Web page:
To commemorate International Holocaust remembrance Day, the Embassy of Italy in Washington D.C. and the Italian consular and cultural network in the United States organized several events in many cities throughout the nation.
The commemoration initiatives in Washington D.C.
In Washington D.C., the Embassy and the Italian Cultural Institute organized two events to commemorate this year’s International Holocaust Remembrance Day. On January 24, writer, advocate, and Holocaust survivor, Edith Bruck, was in conversation with Prof. Stefania Lucamante, Professor at the University of Cagliari and Professor Emerita at the Catholic University of America in Washington, D.C. Through her writings, and especially in her last work “Il Pane Perduto” – soon to be translated in English – Ms. Bruck shared a poignant testimony of the persecution and murder of Europe’s Jews through her story, also telling how she had to live past the Holocaust, beyond the horror of lagers to find a new life after so much death and sorrow.
In her introductory remarks, Ambassador Zappia stressed the importance that Italy attaches to the date of January 27, the anniversary of the liberation of Auschwitz-Birkenau, and Italy’s leading role in the defense of human rights and in the fight against xenophobia and all forms of discrimination.
On January 27, Film Director Ruggero Gabbai offered the screening of his latest work, “Kinderblock” (L’ultimo Inganno): a documentary produced by Forma International, Fondazione Museo della Shoah in Rome, in collaboration with Rai Cinema and the Swiss association Goren Monti Ferrari Foundation. The film tells the tragedy of Auschwitz concentration camp through the survivors’ testimonies who were just small children at the time. The screening was introduced by Ambassador Mariangela Zappia and by a brief conversation between Director Ruggero Gabbai and Leslie Swift, Chief of Film, Oral History and Recorded Sound at the USHMM.
The Embassy also participated to the solemn commemorations organized by the USHMM, which included film footage, photographs, music, and reflections from Holocaust survivors urging all of us to preserve the memory of such dramatic events.
The initiatives of the Italian Consulates and Cultural Institutes throughout the U.S.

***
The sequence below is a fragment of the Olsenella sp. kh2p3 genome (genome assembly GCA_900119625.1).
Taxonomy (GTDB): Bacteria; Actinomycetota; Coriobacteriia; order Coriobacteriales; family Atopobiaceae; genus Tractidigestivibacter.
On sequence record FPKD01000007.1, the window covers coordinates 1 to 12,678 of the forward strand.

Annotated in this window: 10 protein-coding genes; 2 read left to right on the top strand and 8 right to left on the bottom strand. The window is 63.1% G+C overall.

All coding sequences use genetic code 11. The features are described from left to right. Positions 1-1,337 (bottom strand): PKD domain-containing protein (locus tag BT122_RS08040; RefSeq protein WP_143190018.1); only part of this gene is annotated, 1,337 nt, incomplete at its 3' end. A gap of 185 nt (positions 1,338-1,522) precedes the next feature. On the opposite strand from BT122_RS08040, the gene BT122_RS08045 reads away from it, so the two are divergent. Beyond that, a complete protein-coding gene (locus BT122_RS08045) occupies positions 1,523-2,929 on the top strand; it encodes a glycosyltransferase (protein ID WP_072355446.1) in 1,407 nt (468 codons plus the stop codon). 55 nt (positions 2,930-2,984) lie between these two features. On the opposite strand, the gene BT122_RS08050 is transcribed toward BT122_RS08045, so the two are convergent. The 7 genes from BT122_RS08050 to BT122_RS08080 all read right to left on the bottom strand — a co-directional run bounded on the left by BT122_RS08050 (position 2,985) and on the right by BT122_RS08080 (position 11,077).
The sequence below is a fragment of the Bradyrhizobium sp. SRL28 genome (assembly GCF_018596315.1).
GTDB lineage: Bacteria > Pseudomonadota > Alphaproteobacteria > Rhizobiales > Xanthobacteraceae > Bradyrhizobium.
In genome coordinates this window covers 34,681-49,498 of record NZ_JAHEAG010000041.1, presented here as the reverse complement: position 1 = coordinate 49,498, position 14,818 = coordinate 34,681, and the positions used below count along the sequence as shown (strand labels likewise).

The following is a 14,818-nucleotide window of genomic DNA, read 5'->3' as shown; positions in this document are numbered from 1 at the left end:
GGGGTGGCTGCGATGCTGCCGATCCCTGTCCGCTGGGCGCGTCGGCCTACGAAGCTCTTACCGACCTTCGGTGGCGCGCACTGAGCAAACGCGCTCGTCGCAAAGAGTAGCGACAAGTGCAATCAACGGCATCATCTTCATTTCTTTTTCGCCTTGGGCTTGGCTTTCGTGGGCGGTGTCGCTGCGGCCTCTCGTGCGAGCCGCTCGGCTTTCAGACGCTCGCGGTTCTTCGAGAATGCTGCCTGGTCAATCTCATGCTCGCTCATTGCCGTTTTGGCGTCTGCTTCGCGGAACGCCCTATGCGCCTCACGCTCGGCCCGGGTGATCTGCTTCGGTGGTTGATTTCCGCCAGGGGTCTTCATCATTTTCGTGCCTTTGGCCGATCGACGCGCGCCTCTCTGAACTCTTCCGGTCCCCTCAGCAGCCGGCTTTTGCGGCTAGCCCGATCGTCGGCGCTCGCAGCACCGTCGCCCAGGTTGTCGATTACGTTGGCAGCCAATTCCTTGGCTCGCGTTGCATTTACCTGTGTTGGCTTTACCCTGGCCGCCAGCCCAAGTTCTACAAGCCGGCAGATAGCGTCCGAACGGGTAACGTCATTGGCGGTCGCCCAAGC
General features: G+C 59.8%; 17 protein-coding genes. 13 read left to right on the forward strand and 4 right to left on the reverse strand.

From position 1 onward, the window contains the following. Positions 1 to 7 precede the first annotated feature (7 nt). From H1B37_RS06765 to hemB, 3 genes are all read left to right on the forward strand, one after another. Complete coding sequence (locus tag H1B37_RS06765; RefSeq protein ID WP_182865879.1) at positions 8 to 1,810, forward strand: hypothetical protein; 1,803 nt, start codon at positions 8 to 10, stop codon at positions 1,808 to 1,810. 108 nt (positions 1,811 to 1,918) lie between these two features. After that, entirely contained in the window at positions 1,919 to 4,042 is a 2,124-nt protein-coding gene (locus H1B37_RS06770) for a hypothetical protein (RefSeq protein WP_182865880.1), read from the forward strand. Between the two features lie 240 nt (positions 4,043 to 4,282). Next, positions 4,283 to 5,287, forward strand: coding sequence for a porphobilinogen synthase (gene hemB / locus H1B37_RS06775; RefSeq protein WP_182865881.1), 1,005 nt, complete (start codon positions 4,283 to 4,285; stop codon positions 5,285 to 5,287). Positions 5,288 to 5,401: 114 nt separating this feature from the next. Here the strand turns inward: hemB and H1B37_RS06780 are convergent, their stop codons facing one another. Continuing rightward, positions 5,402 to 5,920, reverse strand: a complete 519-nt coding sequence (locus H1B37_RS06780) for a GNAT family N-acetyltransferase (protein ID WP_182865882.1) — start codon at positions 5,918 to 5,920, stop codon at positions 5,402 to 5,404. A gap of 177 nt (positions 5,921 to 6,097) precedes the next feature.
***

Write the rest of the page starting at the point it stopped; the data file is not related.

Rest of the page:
The Consulate General of Italy in New York hosted the traditional ceremony of the reading of the names of the Jews deported from Italy and the Italian territories. This initiative is part of a program of events in collaboration with the Primo Levi Center, the Italian Cultural Institute, Casa Italiana Zerilli Marimò at NYU, the Italian Academy at Columbia University, the Calandra Institute at CUNY, the Scuola d’Italia Guglielmo Marconi, the Center for Italian Modern Art (CIMA) and Magazzino Italian Art to commemorate the victims of the Shoah and preserve the memory of those tragic events.
The Italian Cultural Institute in New York has also published three videos. In the first, Edoardo Ballerini read the famous Judeo-Italian Elegy, the oldest surviving text in Judeo-Italian, accompanied by the images of a photographic reportage made in Jerusalem by Alessandro de Lisi. The second one features Prof. Vincenzo Pascale of the University of Long Island in conversation with journalist Gianna Pontecorboli, author of the book “America. Nuova terra promessa” in which she tells the drama of the Italian Jewish exiles who fled to America at the promulgation of the racial laws, in 1938. The last one is dedicated to the restoration project of the Venice ghetto, also supported by the World Monument Fund, with contributions by David Landau (art historian and fundraiser) and Marcella Ansaldi (Director of the Jewish Museum of Venice). To complete the program, the Institute’s website offers a special preview of the new American Opera “The Gardens of Finzi-Continis” based on Giorgio Bassani’s 1962 novel, produced by the National Yiddish Theatre Folksbiene (Dominick Balletta, Executive Director) and the New York City Opera (Michael Capasso, General Director).